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How to Convert PDF and Word DOCX to SVG in C# .NET

This is the final blog in the series of articles related to programmatically working with SVG images using the GcDocuments library for C# .NET. In the previous articles, we saw the creation and manipulation of SVG images using C# .NET.  

This blog discusses how to programmatically convert popular document formats to scalable vector images with C# .NET. It will cover:


Your organization has been hired to take a significant amount of existing marketing documents and make them available as SVG images. The documents are mostly PDF or Word files with complex layouts and graphics. The client does not want to compromise on the images' content, layout, formatting, etc. Usually, converting the document to SVG image piece by piece would be time-consuming. But with GcDocs APIs, these documents are converted easily and readily as a single image.  

Let's learn how to convert PDF and Word files quickly and easily to an SVG format.

Ready to Try It Out? Download GrapeCity Documents for Imaging Today!

Convert PDF to SVG

To convert a pdf file to SVG, first load the pdf file (download the sample PDF document here!) using GcPdf libraries into the application. Next, extract the pdf page(s) you want to convert. We chose the first page that appears as below:

Commercial Tenant App

Then save it to SVG format using the SaveAsSvg method from GrapeCity.Documents.Pdf.Page class as depicted in the code below:

using GrapeCity.Documents.Pdf;
var pdf = new GcPdfDocument();
using (var fs = new FileStream(@"Form.pdf", FileMode.Open))
    var pdfPage = pdf.Pages[0]; 

The resultant SVG image looks as in the image below:

SVG Result

Convert Word to SVG

To convert a word file to SVG, first load the word file (download the sample Word document here!) using GcWord libraries into the application. Then get the word document page(s) using the Pages property of the GcWordLayout class from the GrapeCity.Document.Word.Layout assembly. We chose the first page that appears as below:

Word to SVG

Finally, convert and save the page to SVG format using the SaveAsSvg method from the Page class as depicted in the code below:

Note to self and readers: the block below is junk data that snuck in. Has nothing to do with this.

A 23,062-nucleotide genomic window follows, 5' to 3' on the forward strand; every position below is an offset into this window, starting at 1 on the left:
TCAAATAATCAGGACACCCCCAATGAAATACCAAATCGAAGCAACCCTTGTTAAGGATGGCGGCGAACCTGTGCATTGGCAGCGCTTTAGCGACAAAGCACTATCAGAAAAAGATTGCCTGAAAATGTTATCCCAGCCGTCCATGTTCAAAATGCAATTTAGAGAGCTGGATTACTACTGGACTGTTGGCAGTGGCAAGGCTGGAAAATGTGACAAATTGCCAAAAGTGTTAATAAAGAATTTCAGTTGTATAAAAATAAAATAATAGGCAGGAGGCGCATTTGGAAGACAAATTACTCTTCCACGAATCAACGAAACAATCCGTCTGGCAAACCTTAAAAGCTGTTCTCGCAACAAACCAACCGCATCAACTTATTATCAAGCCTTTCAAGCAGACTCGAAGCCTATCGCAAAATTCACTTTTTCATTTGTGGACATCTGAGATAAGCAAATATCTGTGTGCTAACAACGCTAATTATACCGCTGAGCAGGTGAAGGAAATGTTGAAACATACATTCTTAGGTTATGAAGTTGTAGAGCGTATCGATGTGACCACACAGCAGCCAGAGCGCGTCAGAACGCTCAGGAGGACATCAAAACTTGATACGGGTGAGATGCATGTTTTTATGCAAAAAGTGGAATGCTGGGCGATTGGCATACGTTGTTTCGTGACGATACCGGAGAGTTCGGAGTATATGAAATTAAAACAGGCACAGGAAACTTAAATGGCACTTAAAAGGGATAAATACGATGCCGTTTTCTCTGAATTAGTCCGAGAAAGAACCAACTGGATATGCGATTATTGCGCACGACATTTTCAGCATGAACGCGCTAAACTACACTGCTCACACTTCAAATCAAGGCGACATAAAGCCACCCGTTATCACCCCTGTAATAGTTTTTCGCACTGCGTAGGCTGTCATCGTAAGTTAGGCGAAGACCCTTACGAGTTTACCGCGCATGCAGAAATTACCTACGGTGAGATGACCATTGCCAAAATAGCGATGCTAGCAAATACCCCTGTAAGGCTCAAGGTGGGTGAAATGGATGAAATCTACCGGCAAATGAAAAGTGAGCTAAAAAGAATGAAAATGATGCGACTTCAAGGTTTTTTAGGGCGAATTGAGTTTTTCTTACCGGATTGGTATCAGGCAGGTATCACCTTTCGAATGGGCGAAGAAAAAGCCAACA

using GrapeCity.Documents.Word;
using GrapeCity.Documents.Word.Layout;
var word = new GcWordDocument();
using (var layout = new GcWordLayout(word))
    var wordPage = layout.Pages[0];

The resultant SVG image appears as in the image below:

SVG Result

Convert to SVGZ

SVGZ is the compressed format of SVG. Graphic design professionals widely use this format to transfer and share SVG images over the web. It reduces the size of SVG files by nearly 50-80%, saving space and time for on-the-fly compression while sharing the images online.

GcDocs introduces the ToSvgz method with the GcPDF and GcWord document APIs that can quickly generate a compressed SVG image. This method generates a byte array with compressed data from these documents that can be written to a .svgz file as depicted in the code below:

File.WriteAllBytes("pdfToSvgz.svgz", pdfPage.ToSvgz()); 
File.WriteAllBytes("wordToSvgz.svgz", wordPage.ToSvgz());

Configure Save Options

Both SaveAsSvg and ToSvgz methods come with multiple overloads that you can use to customize your image while converting from PDF or Word documents. It includes the following options:

SaveAsImageOptions for PDF

Use the save options from SaveAsImageOptions Class to configure the various image settings such as Zoom, Resolution, BackColor, etc. while converting the PDF file to an SVG image, as shown in the following example:

    new SaveAsImageOptions() { Zoom = 0.5f, BackColor = System.Drawing.Color.AliceBlue},

The image below shows the difference in the SVG images converted with and without the above save options:

With or Without Save Option

ViewState for PDF 

The ViewState class defines the environment for the scope of operations performed on a PDF document with layers, for example, print, view, or export specific pdf pages. You can use this option, for example, to convert only a specific layer in the pdf document to SVG as in the code below: 

var view = new GrapeCity.Documents.Pdf.Layers.ViewState(pdf);
view.SetLayersUIState(true, "lighting_plan.pdf");
view.SetLayersUIStateExcept(false, "lighting_plan.pdf");
pdfPage.SaveAsSvg("pdfToSvg_view.svg", view, null, null);

The original pdf and the converted SVG image with only a selected layer appear as follows:

ViewState for PDF

ImageOutputSettings for Word

Use the save options from GrapeCity.Documents.Word.Layout.ImageOutputSettings class to configure the various image settings such as Zoom, Resolution, BackColor, etc. while converting the Word file to an SVG image, as shown in the following example:

    new ImageOutputSettings() { Zoom = 0.5f, BackColor = System.Drawing.Color.AliceBlue },


You can use System.Xml.XmlWriterSettings class to manipulate the XML structure of the resultant SVG image. For example, generate an XML with indented tags (or elements) using the following code:

    new XmlWriterSettings() { Indent = true }

See the difference in the XML of the SVGs with and without indent in the image below:

XML With or Without Indent

Be sure to download the complete sample here! By running the sample, you will better understand how to utilize the GcDocuments APIs to help with your SVG image conversions.

You can also convert other GcDocuments such as GcExcel or Image files such as JPEG, PNG, etc., to SVG formats. However, the process is slightly different from pdf or word conversion. We will cover them in separate blogs.  

Ready to Try It Out? Download GrapeCity Documents for Imaging Today!

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